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Bit Rot

Brian Hayes

Self-Documenting Documents

A useful exercise in thinking about data preservation and conversion is to imagine yourself a paleographer in the distant future, long after the collapse of civilization (brought on, no doubt, not by a wayward asteroid but by the year 2000 bug). Your job is to recover the wisdom of the ancients from the disks and tapes they left behind. This situation may seem contrived, but it really isn't that different from rediscovering a forgotten carton of eight-inch floppy disks full of Wordstar and Visicalc files.

What characteristics of a file format would help you recover the contents when the program that created the file is defunct? One obvious help is documentation. It's always easier to find your way if you have a map, and if the streets have signs. Archivists call it metadata: all the information about the information, starting with the handwritten label stuck on a floppy disk. The ideal is a self-documenting file—one that explains its own structure. If you want to be a fundamentalist about self-documentation, it becomes a game like communicating with extraterrestrials. Every disk has to include instructions for building a machine to read it, and instructions for reading the instructions, and so on. But in practice it's possible to supply a lot of metadata without getting caught in a bottomless regress. For example, an image file might consist of 307,200 eight-bit bytes; interpreting this block of data is easier with the clue that the bytes represent the colors of pixels arranged in a rectangular array of 480 rows and 640 columns.

If the file can't fully document itself, then at least it can be documented elsewhere. The Postscript page-description language would not be easy to fathom without help, but it is thoroughly described in a series of fat books. If those manuals survive the millennium, future generations should be well equipped to read Postscript. The TEX typesetting system and its nephew LATEX are also meticulously documented. But with a few notable and laudable exceptions, the file formats of commercial software are closed and proprietary. If you want to figure them out, you're on your own.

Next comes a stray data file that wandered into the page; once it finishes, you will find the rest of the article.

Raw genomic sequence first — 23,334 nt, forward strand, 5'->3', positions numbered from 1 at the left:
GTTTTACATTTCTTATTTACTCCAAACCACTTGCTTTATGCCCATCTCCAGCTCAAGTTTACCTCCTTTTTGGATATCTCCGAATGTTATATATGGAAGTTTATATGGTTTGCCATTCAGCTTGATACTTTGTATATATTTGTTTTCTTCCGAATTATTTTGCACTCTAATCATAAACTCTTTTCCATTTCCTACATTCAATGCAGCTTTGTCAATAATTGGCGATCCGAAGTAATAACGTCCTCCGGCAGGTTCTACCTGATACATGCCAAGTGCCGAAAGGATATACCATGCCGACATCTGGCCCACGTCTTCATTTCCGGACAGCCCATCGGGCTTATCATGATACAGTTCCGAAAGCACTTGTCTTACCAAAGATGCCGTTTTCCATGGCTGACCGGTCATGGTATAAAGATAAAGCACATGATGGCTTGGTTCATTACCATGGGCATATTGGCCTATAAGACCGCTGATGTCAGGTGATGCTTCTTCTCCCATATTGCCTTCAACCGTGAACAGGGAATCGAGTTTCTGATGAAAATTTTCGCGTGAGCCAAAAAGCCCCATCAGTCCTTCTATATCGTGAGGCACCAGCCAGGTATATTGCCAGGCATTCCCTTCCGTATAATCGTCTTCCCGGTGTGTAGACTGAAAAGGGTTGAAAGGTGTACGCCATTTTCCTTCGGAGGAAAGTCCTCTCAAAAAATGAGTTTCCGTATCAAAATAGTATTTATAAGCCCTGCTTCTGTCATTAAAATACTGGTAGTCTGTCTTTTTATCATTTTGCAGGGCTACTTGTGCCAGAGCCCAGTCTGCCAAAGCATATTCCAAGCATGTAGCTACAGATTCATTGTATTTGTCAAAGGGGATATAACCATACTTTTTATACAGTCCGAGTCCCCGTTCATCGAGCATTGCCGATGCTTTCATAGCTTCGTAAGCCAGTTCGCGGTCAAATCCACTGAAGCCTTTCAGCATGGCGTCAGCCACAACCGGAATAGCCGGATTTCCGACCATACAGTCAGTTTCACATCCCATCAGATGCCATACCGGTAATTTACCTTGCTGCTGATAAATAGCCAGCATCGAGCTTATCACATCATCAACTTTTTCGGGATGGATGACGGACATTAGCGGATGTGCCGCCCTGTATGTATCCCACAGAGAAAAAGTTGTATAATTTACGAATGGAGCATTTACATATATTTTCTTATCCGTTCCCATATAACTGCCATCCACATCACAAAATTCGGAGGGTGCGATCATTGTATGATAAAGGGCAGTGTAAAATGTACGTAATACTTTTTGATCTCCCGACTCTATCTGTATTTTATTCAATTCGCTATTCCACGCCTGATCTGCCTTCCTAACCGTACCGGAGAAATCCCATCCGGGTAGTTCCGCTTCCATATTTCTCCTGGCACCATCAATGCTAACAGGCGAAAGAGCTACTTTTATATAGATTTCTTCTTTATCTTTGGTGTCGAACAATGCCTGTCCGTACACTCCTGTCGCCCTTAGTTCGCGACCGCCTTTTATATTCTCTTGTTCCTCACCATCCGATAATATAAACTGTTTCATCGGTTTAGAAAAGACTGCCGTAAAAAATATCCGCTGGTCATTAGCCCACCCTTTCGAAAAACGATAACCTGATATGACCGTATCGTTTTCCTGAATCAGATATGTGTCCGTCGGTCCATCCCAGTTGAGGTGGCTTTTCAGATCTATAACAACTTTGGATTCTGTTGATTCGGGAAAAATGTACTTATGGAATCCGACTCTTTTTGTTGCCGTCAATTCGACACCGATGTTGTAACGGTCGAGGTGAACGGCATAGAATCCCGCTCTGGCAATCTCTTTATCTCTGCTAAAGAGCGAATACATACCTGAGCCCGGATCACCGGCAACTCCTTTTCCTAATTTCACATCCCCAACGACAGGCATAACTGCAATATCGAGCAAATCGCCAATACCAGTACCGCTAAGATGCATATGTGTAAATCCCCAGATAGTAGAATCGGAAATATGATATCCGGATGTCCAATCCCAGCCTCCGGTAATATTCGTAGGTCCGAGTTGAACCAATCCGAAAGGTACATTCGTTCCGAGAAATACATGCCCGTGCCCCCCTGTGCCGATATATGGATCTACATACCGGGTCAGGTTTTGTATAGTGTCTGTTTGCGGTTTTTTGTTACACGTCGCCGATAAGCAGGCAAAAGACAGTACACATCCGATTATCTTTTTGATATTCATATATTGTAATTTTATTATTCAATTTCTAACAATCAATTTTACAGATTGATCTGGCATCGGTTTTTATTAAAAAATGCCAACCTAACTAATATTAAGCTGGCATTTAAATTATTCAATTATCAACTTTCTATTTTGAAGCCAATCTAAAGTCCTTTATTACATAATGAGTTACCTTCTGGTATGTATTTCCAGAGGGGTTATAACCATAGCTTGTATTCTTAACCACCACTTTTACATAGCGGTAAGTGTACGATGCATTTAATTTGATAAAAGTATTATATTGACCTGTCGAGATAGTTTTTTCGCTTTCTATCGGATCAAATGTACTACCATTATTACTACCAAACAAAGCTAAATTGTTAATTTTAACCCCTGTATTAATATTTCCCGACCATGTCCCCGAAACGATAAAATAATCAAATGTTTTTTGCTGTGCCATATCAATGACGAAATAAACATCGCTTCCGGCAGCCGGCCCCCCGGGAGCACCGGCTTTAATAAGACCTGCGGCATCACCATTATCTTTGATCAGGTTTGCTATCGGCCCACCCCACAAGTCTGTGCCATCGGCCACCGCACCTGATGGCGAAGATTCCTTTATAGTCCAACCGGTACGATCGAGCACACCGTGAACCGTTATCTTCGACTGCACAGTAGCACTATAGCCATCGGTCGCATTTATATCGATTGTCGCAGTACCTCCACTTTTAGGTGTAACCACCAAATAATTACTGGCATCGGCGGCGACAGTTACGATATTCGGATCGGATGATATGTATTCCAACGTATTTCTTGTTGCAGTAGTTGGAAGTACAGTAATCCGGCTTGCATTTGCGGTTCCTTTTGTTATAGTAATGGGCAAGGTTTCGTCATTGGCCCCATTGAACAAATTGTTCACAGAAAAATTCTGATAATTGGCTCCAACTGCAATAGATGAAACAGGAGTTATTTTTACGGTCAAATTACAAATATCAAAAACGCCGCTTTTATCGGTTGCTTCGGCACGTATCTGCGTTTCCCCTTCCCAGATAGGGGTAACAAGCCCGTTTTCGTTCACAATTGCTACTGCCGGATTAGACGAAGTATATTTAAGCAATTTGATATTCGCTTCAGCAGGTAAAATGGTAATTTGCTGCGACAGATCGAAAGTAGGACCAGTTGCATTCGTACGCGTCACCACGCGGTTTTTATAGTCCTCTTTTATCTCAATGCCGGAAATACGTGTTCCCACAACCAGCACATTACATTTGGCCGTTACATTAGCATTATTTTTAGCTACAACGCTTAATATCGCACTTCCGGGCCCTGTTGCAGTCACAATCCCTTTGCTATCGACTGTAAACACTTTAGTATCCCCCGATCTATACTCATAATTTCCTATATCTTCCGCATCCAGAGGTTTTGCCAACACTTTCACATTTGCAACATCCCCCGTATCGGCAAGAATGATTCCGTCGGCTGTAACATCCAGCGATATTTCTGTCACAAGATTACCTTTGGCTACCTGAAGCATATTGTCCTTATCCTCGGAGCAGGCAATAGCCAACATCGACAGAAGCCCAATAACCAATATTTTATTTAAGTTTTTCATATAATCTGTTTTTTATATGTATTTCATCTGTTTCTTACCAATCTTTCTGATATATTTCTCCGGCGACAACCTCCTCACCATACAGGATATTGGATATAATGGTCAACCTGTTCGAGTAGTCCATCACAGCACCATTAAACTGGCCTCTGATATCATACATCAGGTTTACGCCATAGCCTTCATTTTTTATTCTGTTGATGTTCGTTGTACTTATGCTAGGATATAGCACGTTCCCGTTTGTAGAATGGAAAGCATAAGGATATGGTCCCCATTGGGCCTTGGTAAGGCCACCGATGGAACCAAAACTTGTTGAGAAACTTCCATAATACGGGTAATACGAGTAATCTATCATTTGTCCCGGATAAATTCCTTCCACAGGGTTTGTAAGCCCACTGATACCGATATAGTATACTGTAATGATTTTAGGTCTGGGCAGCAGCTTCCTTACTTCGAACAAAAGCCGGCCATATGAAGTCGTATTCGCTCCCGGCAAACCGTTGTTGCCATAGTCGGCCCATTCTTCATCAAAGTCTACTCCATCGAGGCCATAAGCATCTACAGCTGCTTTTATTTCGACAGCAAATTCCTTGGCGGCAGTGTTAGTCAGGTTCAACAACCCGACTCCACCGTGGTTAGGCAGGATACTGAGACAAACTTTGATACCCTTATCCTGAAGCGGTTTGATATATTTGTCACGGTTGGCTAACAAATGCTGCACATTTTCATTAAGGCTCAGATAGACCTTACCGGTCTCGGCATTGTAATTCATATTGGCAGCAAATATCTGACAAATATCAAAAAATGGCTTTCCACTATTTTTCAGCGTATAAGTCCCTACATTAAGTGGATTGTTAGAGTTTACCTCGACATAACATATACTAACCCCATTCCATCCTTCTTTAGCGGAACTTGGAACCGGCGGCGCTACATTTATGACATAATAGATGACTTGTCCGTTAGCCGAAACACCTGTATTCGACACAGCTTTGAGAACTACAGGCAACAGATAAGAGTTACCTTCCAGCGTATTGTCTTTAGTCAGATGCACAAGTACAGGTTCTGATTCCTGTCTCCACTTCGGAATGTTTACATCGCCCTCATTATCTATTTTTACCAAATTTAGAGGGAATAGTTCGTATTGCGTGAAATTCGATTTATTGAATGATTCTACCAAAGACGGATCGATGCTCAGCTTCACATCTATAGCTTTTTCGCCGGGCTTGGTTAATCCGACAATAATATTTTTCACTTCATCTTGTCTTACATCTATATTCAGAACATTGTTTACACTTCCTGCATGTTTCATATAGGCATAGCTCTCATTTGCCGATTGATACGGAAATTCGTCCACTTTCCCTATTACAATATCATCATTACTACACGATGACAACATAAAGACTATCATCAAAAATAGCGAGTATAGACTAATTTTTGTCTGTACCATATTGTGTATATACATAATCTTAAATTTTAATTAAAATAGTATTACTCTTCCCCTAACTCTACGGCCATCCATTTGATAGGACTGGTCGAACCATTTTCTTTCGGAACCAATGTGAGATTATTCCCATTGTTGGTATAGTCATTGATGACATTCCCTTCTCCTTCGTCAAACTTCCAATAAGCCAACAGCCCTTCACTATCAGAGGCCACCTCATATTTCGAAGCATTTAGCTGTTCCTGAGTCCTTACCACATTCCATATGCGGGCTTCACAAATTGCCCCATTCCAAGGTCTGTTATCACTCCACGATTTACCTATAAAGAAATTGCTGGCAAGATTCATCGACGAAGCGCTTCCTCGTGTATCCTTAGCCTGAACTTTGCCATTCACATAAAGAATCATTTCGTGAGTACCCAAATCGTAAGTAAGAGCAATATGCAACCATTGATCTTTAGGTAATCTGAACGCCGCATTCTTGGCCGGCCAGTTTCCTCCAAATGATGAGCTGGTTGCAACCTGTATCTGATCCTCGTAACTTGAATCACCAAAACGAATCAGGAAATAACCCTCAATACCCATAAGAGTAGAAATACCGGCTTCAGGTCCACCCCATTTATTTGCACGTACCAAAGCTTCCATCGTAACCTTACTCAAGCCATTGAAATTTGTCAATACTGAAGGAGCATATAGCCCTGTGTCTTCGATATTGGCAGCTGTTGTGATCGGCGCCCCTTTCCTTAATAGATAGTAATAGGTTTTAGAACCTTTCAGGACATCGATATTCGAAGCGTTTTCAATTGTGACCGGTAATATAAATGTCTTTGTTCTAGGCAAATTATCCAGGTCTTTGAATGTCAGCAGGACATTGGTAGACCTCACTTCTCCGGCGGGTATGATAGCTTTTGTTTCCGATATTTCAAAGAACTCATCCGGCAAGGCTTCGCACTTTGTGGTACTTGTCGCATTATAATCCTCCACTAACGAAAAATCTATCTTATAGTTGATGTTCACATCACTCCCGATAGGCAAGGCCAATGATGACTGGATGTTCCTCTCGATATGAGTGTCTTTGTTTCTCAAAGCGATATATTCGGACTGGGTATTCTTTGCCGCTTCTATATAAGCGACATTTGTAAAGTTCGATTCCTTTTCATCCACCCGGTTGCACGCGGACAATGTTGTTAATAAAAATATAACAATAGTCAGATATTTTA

Finally, the job of recovery and reconstruction is a great deal easier for files that employ abstract markup. The nature of abstract markup is to tell you what is in the file, rather than how to present it. That's the ultimate in metadata, and just what you need to maximize your chances of correctly understanding the information.

Most people don't choose their computer software by evaluating the qualities of file formats. They are swayed instead by lists of features, and by the sensuous experience of clicking on tool palettes or dragging-and-dropping. This situation is unlikely to change, and so the file formats of popular commercial programs are the ones that future antiquarians will have to deal with. In this respect an intriguing development is Microsoft's recent decision to make HTML a "companion" file format for all the programs of the Microsoft Office suite, including Word and the Excel spreadsheet. The ability to save files in HTML format is nothing unusual; what's important about the Microsoft initiative is that HTML files can also be read by the applications. A Microsoft press release promises "seamless round-tripping" from HTML to other formats. In principle, then, HTML could become the primary medium for much digital information. Regrettably, the HTML generated by the Office programs is heavily laden with visual markup.

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